Planes: Fire & Rescue
"Planes: Fire & Rescue" won’t ever be mistaken for a classic, especially not with its happy ending that exists primarily for the benefit of future…
While I respect your optimism in your recent column, "In Defense of the Year’s ‘Worst Movie,’” I feel very strongly that “Crash” is not only misguided but dangerous, and so I can only say the same for your column. The film’s presentation of racism is so superficial, so painfully clichéd, that it threatens to actually close people’s eyes to the ways in which racism most frequently and most dangerously presents itself. Almost immediately your column falls into the trap of which many critics of this film are so wary.
After quoting Scott Foundas that “Crash” is a movie for those who say, “A lot of my best friends are black,” you immediately counter (?) that by somewhat snarkily noting that the African-American Film Critics Association "didn’t get the wake-up call," from Foundas and have endorsed the film. You might as well just have said, “But see! Some black people like it!” The implication that this somehow invalidates Foundas’ statement is unfortunate and, well, weird.
Not that I’m fully behind Foundas, and definitely not Dave White. Indeed, you seem actually to have sifted through the criticism of the movie, picked out the smarmiest and least compelling arguments against it, and then attacked them. You’re right, suggesting that racism is dead in America is “smug” and “insular,” (though I don’t think that is White’s intent). The real issue is that racism, as shown in “Crash,” is so extreme, so obvious, that it allows the general public—most of whom probably do not abuse black women, or accuse any Mexican within earshot of theft—to look at the racist characters in the movie as Others, as something very separate from themselves.
You’re right, it’s absolutely insane to say that the film sympathizes with Bullock’s character. The problem is exactly the opposite: it makes these people seem so nasty, so over-the-top racist, that we can say, “Yikes, I definitely don’t think like them!” Racism is one of the most complicated social issues we face today, and this is one of the least complicated “smart” movies I’ve seen in a long time.
As a 22 year old white, Jewish male, who recently moved to Chicago from a small (and very white) town in the Northeast, I struggle with anti-Semitism, and my own prejudices, almost daily. I consider myself open minded, liberal, one of the good guys. And yet, recently while I was driving to work, an African American man was walking by on the sidewalk as I was sitting in a stoplight. It was at this moment that I decided to lock my driver-side door. The man looked more like an FBI agent than a “thug,” and sometimes I get scared of white people too...does that make it okay? I know it doesn’t. It’s racism, and while I’m not proud of it, I’m proud that I recognize it, because that is the kind of prejudice—subtle, pervasive, dangerous—that is the most common today.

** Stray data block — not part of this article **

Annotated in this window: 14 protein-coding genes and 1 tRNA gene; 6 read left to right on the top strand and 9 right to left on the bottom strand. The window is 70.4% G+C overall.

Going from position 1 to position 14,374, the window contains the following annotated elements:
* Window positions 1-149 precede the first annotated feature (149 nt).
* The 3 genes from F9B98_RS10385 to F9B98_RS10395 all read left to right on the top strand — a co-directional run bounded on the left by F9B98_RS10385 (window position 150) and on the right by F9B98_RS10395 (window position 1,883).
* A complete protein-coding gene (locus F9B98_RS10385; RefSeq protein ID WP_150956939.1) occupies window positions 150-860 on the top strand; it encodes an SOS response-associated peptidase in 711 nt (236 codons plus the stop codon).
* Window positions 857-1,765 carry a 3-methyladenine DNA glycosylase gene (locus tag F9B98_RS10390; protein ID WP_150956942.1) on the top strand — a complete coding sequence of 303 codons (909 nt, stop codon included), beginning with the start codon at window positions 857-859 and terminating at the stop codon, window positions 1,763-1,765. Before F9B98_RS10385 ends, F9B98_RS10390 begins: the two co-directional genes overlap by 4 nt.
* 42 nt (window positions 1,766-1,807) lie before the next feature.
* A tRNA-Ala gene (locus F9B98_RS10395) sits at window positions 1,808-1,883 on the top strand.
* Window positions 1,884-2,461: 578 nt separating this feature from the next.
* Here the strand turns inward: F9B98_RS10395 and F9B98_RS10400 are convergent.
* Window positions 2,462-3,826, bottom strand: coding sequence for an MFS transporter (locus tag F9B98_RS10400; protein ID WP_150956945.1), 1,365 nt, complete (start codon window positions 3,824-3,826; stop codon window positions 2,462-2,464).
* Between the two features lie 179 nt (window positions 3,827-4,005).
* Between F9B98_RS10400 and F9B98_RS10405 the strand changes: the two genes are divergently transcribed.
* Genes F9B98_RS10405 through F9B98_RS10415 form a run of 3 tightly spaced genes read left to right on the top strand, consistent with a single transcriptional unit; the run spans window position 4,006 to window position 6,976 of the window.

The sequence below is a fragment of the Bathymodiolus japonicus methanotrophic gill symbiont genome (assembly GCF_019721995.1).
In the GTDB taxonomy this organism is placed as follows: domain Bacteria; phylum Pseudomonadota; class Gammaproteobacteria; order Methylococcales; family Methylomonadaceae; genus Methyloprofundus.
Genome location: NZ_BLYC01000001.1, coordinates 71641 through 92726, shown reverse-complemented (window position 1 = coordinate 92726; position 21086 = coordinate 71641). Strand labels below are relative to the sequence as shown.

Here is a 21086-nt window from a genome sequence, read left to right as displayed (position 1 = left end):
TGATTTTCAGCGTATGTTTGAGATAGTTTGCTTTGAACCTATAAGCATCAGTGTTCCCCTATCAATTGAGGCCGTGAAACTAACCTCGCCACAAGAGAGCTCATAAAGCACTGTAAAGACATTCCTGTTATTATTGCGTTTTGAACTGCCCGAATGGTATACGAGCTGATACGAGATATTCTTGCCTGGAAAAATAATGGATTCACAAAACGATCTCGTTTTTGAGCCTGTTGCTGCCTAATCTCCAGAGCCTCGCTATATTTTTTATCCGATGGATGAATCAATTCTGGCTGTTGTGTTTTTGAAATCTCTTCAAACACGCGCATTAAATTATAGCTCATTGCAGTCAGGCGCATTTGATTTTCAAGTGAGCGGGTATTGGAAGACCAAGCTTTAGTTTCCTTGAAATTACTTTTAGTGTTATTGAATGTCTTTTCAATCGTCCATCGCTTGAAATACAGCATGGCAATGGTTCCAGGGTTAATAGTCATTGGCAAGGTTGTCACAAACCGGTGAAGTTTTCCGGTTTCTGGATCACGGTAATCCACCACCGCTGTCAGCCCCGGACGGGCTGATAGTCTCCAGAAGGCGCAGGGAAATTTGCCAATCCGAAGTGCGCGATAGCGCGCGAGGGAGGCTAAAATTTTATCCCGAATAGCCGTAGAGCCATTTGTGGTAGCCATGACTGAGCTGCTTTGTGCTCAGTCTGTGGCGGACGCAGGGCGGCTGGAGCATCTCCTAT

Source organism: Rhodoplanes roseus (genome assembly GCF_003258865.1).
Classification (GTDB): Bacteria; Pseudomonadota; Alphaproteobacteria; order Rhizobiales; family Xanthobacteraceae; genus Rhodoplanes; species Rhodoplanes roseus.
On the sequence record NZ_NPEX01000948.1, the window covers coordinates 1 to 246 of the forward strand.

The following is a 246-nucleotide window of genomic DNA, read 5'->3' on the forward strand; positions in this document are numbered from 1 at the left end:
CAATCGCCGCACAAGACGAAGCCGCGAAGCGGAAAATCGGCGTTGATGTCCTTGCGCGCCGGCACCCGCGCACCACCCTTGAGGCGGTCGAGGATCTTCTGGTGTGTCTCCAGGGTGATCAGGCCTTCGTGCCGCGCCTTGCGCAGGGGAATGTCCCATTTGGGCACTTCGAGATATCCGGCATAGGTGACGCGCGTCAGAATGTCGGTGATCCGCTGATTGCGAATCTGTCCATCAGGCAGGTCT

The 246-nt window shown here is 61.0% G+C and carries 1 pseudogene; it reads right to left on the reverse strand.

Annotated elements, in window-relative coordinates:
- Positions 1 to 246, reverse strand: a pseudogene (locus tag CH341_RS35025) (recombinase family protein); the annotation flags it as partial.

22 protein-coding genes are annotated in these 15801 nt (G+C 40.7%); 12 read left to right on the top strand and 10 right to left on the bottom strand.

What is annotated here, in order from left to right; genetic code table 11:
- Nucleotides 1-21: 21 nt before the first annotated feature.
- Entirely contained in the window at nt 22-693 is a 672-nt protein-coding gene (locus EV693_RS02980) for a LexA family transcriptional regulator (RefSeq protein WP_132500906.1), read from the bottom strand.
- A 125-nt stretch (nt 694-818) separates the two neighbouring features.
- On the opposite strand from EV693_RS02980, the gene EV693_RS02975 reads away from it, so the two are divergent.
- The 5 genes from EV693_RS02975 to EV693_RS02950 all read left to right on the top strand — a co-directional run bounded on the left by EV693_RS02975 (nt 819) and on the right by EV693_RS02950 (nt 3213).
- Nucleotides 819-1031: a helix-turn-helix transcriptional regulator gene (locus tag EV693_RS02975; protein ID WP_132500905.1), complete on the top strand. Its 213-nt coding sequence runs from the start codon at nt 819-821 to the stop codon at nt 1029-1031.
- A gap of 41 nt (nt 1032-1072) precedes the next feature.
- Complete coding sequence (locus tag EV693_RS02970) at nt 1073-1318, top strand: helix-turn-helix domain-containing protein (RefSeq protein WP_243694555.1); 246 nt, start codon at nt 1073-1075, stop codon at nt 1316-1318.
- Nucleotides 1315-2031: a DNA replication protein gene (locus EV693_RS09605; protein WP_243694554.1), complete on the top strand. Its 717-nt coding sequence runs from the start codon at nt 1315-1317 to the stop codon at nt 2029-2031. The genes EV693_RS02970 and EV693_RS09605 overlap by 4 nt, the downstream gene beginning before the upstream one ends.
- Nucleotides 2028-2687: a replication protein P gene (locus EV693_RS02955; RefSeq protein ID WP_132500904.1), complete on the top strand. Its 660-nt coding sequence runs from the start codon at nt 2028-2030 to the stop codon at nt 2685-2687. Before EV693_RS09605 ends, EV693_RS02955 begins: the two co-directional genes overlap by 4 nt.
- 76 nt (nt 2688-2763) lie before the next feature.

Do the more explicit forms of racism still exist? Of course they do; I’m not trying to suggest otherwise. There are many people who will abuse, verbally and physically, anyone of Arab descent, or who will treat any minority like they are sub-human. But “Crash” is simply not challenging anyone. The movie has no subtlety, no shades of gray. The characters move from people who disgust us to people who we pity from scene to scene. They are not at all real; they are defined completely by their racism and their victimhood. Sure, it makes us say, “It’s bad to treat people that way!” But as we say it, we are not acknowledging the less obvious and much more complicated ways in which we are prejudiced ourselves.
One final note: the scene in which Matt Dillon’s character rescues Thandie Newton’s from a burning car is so horrible, so racist itself, that the movie deserves discrediting for this moment alone. Unlike the scene where he molests her in front of her husband—another cliché’ scene, but at least one that is clearly shown as “bad,”—this scene plays out racist white fantasies without showing any self-awareness. The scene is grotesquely erotic, the camera holding close and still as their lips nearly touch and she is forced to put her arms around him. The parallels it draws to the earlier scene are deliberate, but its revelry is not. In a movie supposedly standing against racism, we have, once again in Hollywood, a scene of a black woman at the sexual mercy of a white man, unable to turn him down, indeed even forced to seem grateful, because she “needs” him. It is the most appalling example of this scenario since the last “smart” movie to get critical acclaim but that should never have been made in the first place: “Monster’s Ball.”
Again, I greatly respect your passion and your thoughtfulness as you tackle important issues such as this. But you are doing a disservice to your own good intentions by endorsing a film that allows its audience to shake their heads at the racist caricatures on the screen while turning their gazes away from the very real, and much less obvious, strains of racism and prejudice that exist in their own minds.
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